Date: 10/10/17 11:41 pm From: Tom McNamara <tmcmac67...> Subject: [obol] Habitat improvement at Mt Tabor ...and elsewhere
Reading with interest the discussion (only here on OBOL not other sources) of the work that's being done at Skinner's Butte and then the further discussion of "restoration" at Mt Tabor Park etc. "Restoration" may be a buzzword but in Tabor, in fact, it was called invasive removal and revegetation. The invasive vegetation removal was/is being done by both local government agencies and citizen volunteers and both of these actors are responsive to informed citizen input as Joel has written. Further, as Wayne wrote I know a major motivating factor for improving Mt Tabor was a part of an over arching program called "Tabor to the River" which meant to improve the entire ecological function of the greater watershed. I was invited by the Friends of Mt Tabor to be on an advisory committee which brought together the local gov't agencies and a local volunteer effort called the Weed Warriors which, as the name implies, is a group of volunteers who are engaged in a long-term effort to try to get rid of ivy and other noxious invasives. The Burea of Environmental Services (BES) with Portland Parks were responsible for doing the serious whacking (with chainsaws) of Himalayan Blackberry, English Hawthorne, English Holly, Sweet Cherry, Norway Maple and also doing chemical treatments on English Ivy. They have done a fantastic job. Some folks seemed somewhat distressed that some of the junk trees and undergrowth were being whacked and thought it affected certain species relative abundance; I never thought that was the case and am much more of the mind of " if you want to make an omelet you have to break some eggs" i.e. yeah, very temporary clearing of some vegetation may *temporarily *reduce some cover and possibly nesting site but the emphasis is on temporary*. *Replanting with natives is Already, in just a few years, showing a much improved vegetative landscape. And why is that important? Basically co-evoluton. Research by D. Tallamy et al has demonstrated, surprise, that native vegetation hosts far more insect species and that of course would be a very good thing for insectivorous birds. Add to that improvement of the physical structure and habitat value goes way up. The local govt. folks and vols have been incredibly receptive to input. I first lobbied for brush piles to be made of the slash from downed invasive tree branches and trunks, a bunch were made. The park is sorely lacking in snags so I lobbied (and continue to) for snags. I got enthusiastic buy in from Ken F. et al at BES and Urban Forestry and, voila, some snags were created, and more, I've been assured, will follow. They graciously included me in an email sent around containing a proposed planting list of natives--- and it was pretty good; I made a few more suggestions and...they were readily accepted! Like Joel said, involvement with public lands is key. This past spring one of my "old" contacts in BES introduced me to the new park ecologist and he and I did about a 4-5 hour walk around. I was keen to show him some really successful areas of management and also to make it really clear that it was key to manage for the "edge effect" --to keep micros-niches of vegetative associations that would promot ecological value--- e.g. low shrub and grassy meadow areas abutting tall timber etc. Again, it was a very rewarding walk,with follow up, and I expect more good things to come of it. Nothing is perfect. BES funding has stopped and there are areas of blackberry etc that are seemingly require a sisyphean effort. Oh well.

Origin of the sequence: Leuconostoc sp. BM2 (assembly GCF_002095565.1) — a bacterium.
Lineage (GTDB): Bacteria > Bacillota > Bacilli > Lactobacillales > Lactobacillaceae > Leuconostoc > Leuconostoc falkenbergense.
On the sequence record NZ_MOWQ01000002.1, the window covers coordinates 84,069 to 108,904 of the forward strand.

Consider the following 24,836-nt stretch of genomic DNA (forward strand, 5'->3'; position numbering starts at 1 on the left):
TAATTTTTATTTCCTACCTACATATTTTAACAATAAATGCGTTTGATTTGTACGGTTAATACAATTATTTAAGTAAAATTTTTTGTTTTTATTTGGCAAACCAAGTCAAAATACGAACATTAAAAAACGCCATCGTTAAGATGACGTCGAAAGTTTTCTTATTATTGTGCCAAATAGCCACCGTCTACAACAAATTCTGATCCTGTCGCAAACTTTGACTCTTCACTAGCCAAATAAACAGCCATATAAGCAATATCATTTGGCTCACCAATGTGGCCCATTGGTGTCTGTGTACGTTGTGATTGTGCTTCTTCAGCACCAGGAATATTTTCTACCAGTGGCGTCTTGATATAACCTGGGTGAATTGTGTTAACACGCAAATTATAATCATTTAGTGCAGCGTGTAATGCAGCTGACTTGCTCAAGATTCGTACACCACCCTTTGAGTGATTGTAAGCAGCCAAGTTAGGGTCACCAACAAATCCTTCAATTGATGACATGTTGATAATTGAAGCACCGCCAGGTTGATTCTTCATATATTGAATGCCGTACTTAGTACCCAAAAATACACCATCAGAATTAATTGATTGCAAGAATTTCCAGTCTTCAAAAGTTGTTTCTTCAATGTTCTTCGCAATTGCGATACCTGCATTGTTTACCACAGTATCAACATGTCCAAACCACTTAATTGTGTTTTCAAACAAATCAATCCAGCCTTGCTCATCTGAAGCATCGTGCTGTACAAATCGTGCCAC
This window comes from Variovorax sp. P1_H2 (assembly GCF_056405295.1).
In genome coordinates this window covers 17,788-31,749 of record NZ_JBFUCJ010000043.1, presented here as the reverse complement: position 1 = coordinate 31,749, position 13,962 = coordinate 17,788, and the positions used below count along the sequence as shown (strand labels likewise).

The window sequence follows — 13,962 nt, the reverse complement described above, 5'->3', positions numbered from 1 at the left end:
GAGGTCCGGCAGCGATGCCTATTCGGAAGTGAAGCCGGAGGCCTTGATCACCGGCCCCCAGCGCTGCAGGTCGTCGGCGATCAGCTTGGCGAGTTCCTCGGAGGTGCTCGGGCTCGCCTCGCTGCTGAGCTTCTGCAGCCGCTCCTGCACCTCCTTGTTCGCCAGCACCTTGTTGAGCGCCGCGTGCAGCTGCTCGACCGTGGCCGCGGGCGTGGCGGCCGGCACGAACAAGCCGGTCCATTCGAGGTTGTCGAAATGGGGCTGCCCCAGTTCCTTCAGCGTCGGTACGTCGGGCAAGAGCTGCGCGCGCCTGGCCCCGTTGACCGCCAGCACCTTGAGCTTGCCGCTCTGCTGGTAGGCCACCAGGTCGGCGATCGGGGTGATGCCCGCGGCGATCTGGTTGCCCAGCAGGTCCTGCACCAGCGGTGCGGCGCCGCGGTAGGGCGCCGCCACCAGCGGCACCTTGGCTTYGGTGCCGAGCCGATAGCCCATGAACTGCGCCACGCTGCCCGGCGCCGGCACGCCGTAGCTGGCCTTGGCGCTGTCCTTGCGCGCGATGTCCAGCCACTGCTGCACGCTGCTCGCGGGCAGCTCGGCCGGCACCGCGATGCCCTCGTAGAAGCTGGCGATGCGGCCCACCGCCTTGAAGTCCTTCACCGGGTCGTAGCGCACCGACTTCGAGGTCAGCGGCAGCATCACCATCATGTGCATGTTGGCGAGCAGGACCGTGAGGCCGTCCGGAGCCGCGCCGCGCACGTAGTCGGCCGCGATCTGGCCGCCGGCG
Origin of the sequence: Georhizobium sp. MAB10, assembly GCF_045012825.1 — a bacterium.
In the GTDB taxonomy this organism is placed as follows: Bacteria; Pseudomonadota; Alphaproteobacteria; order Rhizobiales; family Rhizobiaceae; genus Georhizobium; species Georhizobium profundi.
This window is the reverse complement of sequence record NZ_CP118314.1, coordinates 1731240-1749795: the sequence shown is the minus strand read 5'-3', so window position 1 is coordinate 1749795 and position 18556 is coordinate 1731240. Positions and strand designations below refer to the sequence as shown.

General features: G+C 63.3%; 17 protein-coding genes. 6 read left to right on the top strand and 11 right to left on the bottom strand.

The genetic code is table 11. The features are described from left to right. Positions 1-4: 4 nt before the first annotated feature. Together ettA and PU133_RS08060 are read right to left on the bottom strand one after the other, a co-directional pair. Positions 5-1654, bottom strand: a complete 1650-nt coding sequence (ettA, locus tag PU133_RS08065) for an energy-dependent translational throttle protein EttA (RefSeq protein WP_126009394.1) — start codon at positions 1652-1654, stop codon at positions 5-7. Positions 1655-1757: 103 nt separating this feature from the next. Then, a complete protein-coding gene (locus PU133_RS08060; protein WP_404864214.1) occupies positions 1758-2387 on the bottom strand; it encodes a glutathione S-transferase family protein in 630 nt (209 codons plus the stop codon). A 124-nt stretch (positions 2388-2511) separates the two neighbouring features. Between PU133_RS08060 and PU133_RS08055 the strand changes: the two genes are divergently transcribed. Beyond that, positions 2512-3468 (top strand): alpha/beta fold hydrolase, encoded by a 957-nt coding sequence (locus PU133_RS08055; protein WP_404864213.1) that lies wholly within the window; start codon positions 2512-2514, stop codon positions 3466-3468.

I don't know what's being planned/done for Skinner Butte but I hope it is being motivated by a similarly positive agenda. cheers, Tom